Lecture Notes in Forensic Medicine
© Derrick Pounder, University of Dundee
- 1 -
BLUNT FORCE INJURIES
A wound is a disruption of the continuity of tissues produced
by external mechanical force. The term injury is used
synonymously with wound, but can have a wider meaning and
encompass not only damage produced by physical force, but
also damage produced by heat, cold, chemicals, electricity and
radiation. The English word ‘injury’ derives from the Latin
word ‘injuria’ which literally means not lawful. The term
lesion originally meant an injury but has now come to be more
widely applied to include any area of injury, disease, or local
degeneration in a tissue causing a change in its function or
structure. Therefore use of the terms injury or wound imply
damage from unnatural causes, while the use of the term
lesion is non-committal on whether the cause of the damage
was natural disease or not.
Wounds, or injuries, are generally classified according to their
cause as blunt force injuries, sharp force injuries, gunshot
injuries, and a miscellany of others, including for example
burns. This is the classification followed in this text, and each
group of injuries is discussed in successive chapters.
A blunt force injury is any bodily damage resulting from
forceful contact between the body and a blunt object. The
forceful contact most commonly involves movement and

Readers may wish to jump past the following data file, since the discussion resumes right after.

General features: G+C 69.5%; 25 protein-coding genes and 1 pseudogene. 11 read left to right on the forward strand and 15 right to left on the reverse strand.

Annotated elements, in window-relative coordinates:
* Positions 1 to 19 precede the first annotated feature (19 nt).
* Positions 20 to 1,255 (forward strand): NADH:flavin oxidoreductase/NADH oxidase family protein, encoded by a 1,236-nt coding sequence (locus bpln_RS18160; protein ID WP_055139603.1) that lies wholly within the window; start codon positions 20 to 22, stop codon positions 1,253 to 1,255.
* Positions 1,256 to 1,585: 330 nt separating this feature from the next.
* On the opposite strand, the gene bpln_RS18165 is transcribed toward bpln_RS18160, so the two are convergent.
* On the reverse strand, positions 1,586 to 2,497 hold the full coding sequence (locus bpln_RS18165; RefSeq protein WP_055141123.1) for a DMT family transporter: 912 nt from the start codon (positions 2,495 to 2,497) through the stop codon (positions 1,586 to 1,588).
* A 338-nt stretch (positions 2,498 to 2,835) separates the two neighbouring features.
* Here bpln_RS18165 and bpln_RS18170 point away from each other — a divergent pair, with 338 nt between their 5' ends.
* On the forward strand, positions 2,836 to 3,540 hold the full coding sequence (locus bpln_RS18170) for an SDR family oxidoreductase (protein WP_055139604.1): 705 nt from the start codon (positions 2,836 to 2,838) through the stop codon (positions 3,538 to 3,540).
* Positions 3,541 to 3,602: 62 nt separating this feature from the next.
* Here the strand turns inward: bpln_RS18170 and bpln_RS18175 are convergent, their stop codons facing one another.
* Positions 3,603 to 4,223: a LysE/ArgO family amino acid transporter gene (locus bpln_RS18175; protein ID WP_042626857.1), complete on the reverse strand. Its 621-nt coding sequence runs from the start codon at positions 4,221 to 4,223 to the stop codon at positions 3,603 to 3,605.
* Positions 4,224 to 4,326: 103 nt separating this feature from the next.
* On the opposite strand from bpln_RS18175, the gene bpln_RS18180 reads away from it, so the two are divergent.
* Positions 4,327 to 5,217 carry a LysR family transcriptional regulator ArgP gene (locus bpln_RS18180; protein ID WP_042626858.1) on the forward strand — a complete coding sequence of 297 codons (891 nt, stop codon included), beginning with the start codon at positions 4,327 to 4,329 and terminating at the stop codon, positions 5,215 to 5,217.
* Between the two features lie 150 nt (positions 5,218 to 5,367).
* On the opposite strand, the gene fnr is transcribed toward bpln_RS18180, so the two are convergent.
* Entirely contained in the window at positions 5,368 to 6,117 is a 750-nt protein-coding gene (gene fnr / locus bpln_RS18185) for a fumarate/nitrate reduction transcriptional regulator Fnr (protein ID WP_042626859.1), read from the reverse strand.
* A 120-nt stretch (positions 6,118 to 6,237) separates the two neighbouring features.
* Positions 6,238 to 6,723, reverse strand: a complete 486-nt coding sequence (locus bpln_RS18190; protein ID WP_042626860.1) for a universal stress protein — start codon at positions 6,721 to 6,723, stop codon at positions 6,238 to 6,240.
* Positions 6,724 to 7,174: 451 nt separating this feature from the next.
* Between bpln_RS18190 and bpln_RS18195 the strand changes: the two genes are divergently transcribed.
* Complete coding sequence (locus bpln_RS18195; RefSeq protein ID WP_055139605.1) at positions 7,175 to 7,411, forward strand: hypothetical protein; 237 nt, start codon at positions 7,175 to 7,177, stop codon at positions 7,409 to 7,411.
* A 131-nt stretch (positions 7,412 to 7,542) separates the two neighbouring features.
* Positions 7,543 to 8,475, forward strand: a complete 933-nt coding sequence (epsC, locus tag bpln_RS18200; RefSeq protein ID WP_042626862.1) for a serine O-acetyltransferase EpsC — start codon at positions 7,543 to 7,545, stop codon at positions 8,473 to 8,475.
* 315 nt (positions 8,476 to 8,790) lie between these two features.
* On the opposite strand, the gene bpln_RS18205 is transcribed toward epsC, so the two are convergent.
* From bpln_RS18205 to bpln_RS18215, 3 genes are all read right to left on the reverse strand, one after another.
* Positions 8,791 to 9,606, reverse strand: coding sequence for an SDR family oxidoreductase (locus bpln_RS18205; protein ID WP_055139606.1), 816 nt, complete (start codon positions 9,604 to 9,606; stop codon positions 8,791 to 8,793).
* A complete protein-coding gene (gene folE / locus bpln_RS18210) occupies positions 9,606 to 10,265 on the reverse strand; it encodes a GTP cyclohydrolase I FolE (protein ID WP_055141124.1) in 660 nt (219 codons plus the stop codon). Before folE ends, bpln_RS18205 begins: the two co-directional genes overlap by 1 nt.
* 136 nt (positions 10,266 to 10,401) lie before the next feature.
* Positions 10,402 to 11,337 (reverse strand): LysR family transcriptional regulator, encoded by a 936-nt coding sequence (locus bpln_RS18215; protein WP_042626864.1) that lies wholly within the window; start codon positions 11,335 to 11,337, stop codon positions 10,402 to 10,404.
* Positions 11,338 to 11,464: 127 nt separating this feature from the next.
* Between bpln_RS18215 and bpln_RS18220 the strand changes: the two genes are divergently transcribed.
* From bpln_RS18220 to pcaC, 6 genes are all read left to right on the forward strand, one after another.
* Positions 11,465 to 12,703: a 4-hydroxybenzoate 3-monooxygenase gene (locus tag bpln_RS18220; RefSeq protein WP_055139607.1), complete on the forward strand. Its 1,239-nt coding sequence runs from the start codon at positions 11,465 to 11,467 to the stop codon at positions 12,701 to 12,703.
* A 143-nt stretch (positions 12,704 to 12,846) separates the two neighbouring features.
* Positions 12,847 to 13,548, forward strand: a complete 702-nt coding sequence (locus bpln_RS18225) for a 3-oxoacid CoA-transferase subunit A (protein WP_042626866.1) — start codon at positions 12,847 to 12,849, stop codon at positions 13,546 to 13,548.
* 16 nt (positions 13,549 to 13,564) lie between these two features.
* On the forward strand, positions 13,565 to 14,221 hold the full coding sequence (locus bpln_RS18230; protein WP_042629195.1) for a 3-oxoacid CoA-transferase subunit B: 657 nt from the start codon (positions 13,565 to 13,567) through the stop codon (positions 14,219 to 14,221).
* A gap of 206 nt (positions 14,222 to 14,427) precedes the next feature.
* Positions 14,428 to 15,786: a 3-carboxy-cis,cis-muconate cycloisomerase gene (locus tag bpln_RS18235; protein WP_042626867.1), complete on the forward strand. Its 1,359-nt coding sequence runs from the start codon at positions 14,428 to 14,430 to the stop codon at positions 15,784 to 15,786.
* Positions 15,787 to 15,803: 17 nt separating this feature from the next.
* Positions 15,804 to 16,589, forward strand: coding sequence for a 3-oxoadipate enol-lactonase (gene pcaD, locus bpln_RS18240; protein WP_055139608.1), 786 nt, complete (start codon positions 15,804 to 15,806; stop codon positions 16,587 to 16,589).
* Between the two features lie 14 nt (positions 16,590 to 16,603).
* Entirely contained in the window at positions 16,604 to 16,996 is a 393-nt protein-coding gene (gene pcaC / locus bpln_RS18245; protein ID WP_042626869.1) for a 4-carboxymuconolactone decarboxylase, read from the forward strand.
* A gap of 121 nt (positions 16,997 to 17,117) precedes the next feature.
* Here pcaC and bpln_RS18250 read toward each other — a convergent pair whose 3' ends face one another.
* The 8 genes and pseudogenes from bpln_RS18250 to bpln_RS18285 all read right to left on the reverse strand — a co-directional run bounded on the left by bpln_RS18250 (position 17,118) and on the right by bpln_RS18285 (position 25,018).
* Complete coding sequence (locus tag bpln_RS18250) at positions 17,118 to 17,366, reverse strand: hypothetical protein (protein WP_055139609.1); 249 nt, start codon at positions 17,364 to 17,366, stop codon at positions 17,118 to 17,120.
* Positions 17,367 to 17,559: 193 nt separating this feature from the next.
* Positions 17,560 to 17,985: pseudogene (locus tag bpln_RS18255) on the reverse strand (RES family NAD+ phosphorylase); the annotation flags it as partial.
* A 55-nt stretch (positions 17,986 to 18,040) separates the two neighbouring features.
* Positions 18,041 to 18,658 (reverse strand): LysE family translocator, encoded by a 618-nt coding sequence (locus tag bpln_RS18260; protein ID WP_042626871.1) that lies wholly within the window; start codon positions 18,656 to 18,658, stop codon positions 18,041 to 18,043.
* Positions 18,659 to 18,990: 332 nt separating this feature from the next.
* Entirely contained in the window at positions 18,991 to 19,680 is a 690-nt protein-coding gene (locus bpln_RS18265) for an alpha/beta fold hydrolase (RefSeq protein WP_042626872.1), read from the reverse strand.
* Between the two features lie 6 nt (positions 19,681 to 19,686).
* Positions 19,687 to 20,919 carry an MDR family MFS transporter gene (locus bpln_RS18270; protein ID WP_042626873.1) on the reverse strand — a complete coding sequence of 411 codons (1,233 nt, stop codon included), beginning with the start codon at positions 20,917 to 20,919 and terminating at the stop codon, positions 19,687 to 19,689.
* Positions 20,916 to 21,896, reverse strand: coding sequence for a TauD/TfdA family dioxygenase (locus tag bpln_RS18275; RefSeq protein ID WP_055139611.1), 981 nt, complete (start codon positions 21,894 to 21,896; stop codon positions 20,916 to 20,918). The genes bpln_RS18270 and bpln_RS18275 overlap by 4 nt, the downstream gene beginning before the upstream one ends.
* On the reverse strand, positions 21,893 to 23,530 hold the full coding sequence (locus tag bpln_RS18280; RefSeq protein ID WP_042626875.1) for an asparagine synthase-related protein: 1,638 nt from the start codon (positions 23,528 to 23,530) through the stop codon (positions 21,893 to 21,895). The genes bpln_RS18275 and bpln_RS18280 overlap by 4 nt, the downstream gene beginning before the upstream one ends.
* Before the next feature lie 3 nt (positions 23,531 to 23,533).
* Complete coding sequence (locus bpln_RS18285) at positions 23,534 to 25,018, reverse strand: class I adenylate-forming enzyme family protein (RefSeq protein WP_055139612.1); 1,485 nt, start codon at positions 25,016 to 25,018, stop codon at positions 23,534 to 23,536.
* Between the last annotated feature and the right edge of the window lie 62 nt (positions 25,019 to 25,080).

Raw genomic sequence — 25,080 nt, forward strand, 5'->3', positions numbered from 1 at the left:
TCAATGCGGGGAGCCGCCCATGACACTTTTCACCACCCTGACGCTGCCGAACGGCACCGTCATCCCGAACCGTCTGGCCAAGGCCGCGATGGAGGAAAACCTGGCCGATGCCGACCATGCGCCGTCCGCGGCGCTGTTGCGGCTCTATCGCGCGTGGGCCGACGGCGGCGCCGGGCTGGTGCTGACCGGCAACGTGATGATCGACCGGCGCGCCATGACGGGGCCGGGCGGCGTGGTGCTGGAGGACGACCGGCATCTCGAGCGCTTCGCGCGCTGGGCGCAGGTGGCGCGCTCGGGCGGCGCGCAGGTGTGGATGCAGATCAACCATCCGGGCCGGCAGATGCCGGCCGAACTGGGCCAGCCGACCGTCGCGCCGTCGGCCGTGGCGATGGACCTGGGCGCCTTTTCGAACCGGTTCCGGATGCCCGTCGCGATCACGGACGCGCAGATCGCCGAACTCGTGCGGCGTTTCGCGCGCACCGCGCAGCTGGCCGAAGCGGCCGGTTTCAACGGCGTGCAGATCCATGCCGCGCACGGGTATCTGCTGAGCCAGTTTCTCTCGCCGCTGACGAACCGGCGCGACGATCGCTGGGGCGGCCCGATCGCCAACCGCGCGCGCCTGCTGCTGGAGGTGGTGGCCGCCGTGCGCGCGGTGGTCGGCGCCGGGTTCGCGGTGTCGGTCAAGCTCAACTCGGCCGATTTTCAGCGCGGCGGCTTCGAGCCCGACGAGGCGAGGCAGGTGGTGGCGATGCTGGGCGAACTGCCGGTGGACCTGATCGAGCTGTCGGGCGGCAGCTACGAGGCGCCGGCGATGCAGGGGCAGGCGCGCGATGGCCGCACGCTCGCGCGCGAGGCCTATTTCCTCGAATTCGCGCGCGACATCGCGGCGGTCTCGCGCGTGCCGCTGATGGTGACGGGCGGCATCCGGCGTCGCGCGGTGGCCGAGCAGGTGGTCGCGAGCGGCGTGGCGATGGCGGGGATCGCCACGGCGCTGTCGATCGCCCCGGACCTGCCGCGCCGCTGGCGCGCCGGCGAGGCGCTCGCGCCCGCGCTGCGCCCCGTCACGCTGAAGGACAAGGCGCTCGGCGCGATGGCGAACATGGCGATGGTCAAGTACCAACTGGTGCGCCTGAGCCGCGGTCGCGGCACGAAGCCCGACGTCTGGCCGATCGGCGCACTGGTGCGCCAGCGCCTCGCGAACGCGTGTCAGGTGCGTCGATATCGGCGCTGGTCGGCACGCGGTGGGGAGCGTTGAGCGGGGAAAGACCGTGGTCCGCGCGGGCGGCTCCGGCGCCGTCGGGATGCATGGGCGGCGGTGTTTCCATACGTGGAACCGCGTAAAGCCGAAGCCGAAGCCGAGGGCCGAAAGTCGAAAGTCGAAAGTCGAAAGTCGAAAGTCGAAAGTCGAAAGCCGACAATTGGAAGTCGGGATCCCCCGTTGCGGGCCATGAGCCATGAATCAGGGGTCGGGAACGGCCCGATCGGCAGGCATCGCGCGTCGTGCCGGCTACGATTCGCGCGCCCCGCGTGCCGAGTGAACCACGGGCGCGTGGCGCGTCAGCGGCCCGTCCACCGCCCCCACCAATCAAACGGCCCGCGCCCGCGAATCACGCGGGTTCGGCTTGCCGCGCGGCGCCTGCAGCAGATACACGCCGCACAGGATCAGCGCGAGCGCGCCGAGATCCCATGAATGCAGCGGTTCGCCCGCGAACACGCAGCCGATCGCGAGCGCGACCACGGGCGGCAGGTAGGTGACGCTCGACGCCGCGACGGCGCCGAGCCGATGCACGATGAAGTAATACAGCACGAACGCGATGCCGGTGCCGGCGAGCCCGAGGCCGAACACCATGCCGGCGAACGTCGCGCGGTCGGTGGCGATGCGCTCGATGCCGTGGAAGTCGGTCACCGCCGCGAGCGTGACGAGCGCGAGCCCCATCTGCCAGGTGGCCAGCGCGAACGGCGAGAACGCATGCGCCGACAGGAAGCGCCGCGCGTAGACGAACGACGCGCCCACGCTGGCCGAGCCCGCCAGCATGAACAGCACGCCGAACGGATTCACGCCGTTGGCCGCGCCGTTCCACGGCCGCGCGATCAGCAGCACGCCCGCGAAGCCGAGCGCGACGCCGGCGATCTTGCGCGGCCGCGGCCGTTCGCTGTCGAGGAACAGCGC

impact, with the resulting transfer of kinetic energy. Either the
moving object strikes the body as in a blow, or the moving
body strikes an unyielding object as in a fall. Less often the
physical force is applied more slowly by the pressure of
crushing, squeezing, or pinching. Crushing or scraping of the
skin produces abrasions (grazes).
Bruises occur when the
elastic limit, the tolerance, of subcutaneous blood vessels is
exceeded so that they tear and bleed.
Greater forces are
needed to tear the skin to produce lacerations. These three
blunt force injuries – abrasions, bruises, and lacerations – may
occur singly or together in any combination.
An abrasion is an area of crushing or loss of skin, or mucous
resulting from contact with a blunt object.
Abrasions are typically superficial, trivial injuries which may
be overlooked easily but provide useful forensic information.
They bleed only slightly, heal quickly and leave no scar.
Tangential impact between an object and the skin causes a
typical graze in which the superficial skin layers are scraped
off and piled up as skin tags at the far end of the injury. The
location of the skin tags indicates the relative direction of
movement between the object and the body.
Broad patches of abrasion are sometimes described as brush
abrasions, the frictional element of which gave rise to the term
‘brush burns’, as in for example ‘carpet burns’. They are seen
in their most florid form as ‘road rash’, following a motor
vehicle collision in which the victim, typically a motorcyclist,
slides along the road surface.
Trace evidence from the impacting surface may be present